I have been travelling around various African capitals in recent months, and it strikes me that, whilst most developers are talking about constructing new 5 star hotels, they seem to be missing an opportunity in the market, that is the extended-stay hotel.  Many of the cities I visit are absolute naturals for this type of hotel, as I shall explain.  But first, an explanation of what an extended-stay hotel is.

Let’s imagine you are a seasoned traveller, who is in the habit of making fairly long visits when you leave home – perhaps a week or so at the time.  Don’t you get fed up with having to rely on the hotel’s staff to do everything for you?  OK, so increasingly you can make your own tea and coffee, but it would be nice to at least make your own toast for once!  And perhaps to have a little more space to relax, or to work?

The extended stay hotel caters to just such demands, offering a fully-equipped kitchenette, and large accommodation units, ranging from 40 square metre studios to one and two bedroom apartments, with defined living, sleeping and working areas.  Downstairs, the public facilities are limited, offering breakfast, vending machines and/or a mini-market, and little else.  Some operators will sell the units only on a long-stay basis, weekly or monthly, others will take short stay guests when they are able.

Cities like Nairobi and Accra have several serviced apartment providers, but in almost all cases they tend to be apartment blocks which offer daily cleaning services, rather than the coherent product that brands such as Staybridge, Residence Inns and Homewood Suites offer in the USA.

Yet the markets are, as I mentioned, absolutely right for this kind of lodging product – expatriates relocating and waiting for permanent accommodation, aid agencies, bodies such as the UN and World Bank, teams of consultants, business travellers from Europe and the USA making longer than normal trips due to the distance, and so on.

At least two investors are looking seriously at the market.  In Nairobi, ICDC Investments, a local financial house, are considering the development of a major new extended stay complex on a site in the CBD.  And in Accra, Poly Group, a local manufacturing concern, are looking equally seriously at the market there.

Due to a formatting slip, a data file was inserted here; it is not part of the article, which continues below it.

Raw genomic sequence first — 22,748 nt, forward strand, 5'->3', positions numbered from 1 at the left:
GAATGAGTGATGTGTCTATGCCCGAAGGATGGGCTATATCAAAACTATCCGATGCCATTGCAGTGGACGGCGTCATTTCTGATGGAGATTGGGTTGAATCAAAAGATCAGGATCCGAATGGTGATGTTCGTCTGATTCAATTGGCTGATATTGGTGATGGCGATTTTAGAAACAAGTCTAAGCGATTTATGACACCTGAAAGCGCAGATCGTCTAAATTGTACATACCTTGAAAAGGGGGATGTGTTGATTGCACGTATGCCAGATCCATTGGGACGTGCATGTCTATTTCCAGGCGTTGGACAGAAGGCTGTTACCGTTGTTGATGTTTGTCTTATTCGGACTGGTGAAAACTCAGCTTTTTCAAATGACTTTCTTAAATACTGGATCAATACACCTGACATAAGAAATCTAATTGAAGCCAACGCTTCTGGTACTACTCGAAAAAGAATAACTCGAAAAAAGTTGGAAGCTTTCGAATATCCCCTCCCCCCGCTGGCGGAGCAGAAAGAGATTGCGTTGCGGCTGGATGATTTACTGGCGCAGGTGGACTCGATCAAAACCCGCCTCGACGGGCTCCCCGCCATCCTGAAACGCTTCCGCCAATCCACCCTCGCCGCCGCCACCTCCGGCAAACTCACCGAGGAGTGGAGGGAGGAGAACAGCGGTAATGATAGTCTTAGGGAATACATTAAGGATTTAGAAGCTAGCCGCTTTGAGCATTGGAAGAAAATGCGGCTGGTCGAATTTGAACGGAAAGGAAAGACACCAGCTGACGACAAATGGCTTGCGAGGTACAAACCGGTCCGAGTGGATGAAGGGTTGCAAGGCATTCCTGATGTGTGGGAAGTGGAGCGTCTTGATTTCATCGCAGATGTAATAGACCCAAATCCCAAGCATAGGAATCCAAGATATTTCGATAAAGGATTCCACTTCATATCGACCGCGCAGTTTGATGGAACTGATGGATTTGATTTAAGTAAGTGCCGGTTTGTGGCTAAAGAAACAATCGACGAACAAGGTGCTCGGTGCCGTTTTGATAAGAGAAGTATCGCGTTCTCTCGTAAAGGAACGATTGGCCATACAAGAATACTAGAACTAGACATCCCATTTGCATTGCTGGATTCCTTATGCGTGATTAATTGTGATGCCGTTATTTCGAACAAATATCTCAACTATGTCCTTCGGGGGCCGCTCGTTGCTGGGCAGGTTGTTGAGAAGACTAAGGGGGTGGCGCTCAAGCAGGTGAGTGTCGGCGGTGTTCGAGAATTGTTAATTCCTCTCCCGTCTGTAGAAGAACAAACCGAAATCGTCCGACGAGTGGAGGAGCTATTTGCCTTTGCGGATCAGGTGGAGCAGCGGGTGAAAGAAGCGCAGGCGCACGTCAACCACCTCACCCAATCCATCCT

What are the attractions of the extended stay model?  Well, several!  To start with, there are the strong demand dynamics noted above.  Then there is the lower investment involvement, and the lower risk for the investor – there is no need to provide the extensive food and beverage, and other facilities, that full service hotels offer, reducing the up-front investment required, as well as the operating costs.  And because the units are typically let on a long-term basis, there is less commercial risk for the investor, compared to the typical hotel.  Plus, an extended stay hotel can, in the last resort, be converted to normal residential use as an alternative, providing an exit for the investor.

ICDC Investment’s Andrew Muriithi comments “We believe that the investment fundamentals of the extended stay product are more attractive to us than the typical hotel, which can have a much more volatile cash flow profile, particularly in African markets”.

In the USA, there are today more than 250,000 extended stay rooms, growing at an estimated 6 per cent per year, and achieving occupancy and average rate premiums over the mainstream hotel sector.  Further, it is documented that extended stay properties can weather the storm better, experiencing better performance in downturns than the full-service hotels.

So why are there not more extended stay developers and operators entering the markets in Africa?  Partly, I believe, this is due to the lack of maturity of the markets, which are only just beginning to see development outside of the 5 star sector –which tends to lead in developing economies – into the mid-market and budget sector.  And also, there is a reluctance on the part of the global chains such as Marriott, Hilton and InterContinental, which dominate the market in the USA, to enter African markets with their extended stay brands before they have firmly established their core brands there first.

That to me represents a major opportunity for a savvy investor to exploit the markets with a home-grown brand.

Trevor Ward

W Hospitality Group, Lagos

trevor.ward@w-hospitalitygroup.com